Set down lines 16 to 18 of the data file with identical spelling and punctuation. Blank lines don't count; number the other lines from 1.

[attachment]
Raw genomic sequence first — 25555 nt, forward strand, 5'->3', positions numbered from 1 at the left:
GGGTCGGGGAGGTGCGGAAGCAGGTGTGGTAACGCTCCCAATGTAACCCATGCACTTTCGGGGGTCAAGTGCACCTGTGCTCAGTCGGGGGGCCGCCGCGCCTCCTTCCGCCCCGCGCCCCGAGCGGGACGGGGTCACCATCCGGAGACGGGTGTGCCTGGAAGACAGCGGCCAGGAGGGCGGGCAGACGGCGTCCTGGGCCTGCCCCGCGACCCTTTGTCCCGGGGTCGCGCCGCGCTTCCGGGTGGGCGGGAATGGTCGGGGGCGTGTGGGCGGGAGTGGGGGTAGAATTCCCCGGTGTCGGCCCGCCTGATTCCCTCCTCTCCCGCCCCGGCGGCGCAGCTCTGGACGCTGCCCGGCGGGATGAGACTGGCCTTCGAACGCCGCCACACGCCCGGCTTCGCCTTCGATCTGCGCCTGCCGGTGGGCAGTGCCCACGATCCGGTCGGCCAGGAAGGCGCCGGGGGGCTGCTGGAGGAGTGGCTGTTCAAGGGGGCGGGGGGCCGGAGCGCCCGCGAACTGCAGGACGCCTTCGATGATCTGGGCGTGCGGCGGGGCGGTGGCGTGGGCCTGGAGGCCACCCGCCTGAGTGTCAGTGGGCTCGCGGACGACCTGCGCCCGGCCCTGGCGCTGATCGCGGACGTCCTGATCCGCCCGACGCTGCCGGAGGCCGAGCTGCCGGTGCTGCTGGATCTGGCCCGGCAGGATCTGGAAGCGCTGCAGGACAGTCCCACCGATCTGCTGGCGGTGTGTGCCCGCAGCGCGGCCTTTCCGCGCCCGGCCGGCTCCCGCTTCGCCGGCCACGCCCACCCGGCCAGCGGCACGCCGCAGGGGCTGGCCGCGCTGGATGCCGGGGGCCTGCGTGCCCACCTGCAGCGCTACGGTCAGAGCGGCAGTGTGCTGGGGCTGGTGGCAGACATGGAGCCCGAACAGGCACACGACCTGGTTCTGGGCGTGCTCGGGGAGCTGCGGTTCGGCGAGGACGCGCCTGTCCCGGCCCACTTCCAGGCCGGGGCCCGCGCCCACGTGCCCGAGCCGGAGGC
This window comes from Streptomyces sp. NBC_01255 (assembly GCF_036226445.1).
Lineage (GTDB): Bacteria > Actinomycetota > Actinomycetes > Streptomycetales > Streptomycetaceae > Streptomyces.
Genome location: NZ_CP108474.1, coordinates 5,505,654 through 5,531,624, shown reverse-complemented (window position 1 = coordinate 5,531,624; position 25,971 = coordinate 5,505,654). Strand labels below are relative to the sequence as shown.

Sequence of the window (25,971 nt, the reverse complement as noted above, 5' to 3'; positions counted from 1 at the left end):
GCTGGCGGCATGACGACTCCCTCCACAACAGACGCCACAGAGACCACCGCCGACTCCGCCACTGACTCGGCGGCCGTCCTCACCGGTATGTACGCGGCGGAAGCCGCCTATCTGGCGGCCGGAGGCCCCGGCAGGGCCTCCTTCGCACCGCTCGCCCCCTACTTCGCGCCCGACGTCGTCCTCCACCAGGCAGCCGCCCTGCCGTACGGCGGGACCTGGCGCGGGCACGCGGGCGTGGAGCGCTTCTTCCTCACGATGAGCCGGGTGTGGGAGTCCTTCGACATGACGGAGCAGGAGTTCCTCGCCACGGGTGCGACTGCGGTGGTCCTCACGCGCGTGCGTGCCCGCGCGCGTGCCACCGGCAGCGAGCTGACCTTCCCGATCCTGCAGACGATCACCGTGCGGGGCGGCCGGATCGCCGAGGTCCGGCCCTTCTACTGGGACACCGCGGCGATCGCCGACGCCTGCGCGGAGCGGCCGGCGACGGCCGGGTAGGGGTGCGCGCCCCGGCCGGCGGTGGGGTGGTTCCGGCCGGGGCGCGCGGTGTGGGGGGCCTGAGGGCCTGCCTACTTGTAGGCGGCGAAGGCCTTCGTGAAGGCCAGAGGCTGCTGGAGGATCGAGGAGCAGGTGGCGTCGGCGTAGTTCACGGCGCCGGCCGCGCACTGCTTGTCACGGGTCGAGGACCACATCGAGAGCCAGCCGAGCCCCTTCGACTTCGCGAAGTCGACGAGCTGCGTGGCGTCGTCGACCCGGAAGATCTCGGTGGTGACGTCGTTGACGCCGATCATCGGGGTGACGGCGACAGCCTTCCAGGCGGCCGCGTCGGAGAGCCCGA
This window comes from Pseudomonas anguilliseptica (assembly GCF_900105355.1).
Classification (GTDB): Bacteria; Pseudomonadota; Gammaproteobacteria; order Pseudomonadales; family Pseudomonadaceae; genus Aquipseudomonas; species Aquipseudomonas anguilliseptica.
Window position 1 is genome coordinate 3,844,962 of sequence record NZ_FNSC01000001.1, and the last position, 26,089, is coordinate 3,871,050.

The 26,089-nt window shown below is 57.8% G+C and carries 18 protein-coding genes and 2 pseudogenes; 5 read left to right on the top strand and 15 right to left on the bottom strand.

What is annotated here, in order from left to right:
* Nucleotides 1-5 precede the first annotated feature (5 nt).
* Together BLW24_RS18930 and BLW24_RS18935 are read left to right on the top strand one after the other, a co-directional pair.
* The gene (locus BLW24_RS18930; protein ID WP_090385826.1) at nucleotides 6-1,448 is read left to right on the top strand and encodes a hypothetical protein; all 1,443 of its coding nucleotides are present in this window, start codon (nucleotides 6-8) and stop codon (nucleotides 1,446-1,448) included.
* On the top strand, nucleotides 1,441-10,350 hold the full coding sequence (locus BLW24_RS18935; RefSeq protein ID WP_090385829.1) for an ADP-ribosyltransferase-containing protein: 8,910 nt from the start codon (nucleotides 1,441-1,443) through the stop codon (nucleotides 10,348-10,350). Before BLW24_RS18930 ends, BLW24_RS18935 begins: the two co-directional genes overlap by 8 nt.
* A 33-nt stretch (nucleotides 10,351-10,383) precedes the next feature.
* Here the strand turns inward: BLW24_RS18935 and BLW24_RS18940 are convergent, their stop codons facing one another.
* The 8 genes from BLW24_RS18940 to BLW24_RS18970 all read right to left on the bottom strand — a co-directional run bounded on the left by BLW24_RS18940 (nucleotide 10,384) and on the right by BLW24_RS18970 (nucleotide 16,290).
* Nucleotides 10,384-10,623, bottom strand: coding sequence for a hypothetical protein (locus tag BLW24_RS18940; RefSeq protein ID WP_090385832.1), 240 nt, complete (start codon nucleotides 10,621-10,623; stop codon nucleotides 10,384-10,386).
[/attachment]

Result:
* On the top strand, nucleotides 1,441-10,350 hold the full coding sequence (locus BLW24_RS18935; RefSeq protein ID WP_090385829.1) for an ADP-ribosyltransferase-containing protein: 8,910 nt from the start codon (nucleotides 1,441-1,443) through the stop codon (nucleotides 10,348-10,350). Before BLW24_RS18930 ends, BLW24_RS18935 begins: the two co-directional genes overlap by 8 nt.
* A 33-nt stretch (nucleotides 10,351-10,383) precedes the next feature.
* Here the strand turns inward: BLW24_RS18935 and BLW24_RS18940 are convergent, their stop codons facing one another.